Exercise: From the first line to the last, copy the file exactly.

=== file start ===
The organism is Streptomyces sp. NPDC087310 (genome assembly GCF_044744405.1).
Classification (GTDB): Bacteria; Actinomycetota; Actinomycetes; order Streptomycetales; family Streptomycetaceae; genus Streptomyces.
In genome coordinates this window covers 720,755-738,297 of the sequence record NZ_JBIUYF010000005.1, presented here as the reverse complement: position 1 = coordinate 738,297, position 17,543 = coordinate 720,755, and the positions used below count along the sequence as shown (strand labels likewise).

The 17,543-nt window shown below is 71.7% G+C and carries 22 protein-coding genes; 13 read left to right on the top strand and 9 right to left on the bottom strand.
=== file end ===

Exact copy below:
The organism is Streptomyces sp. NPDC087310 (genome assembly GCF_044744405.1).
Classification (GTDB): Bacteria; Actinomycetota; Actinomycetes; order Streptomycetales; family Streptomycetaceae; genus Streptomyces.
In genome coordinates this window covers 720,755-738,297 of the sequence record NZ_JBIUYF010000005.1, presented here as the reverse complement: position 1 = coordinate 738,297, position 17,543 = coordinate 720,755, and the positions used below count along the sequence as shown (strand labels likewise).

The 17,543-nt window shown below is 71.7% G+C and carries 22 protein-coding genes; 13 read left to right on the top strand and 9 right to left on the bottom strand.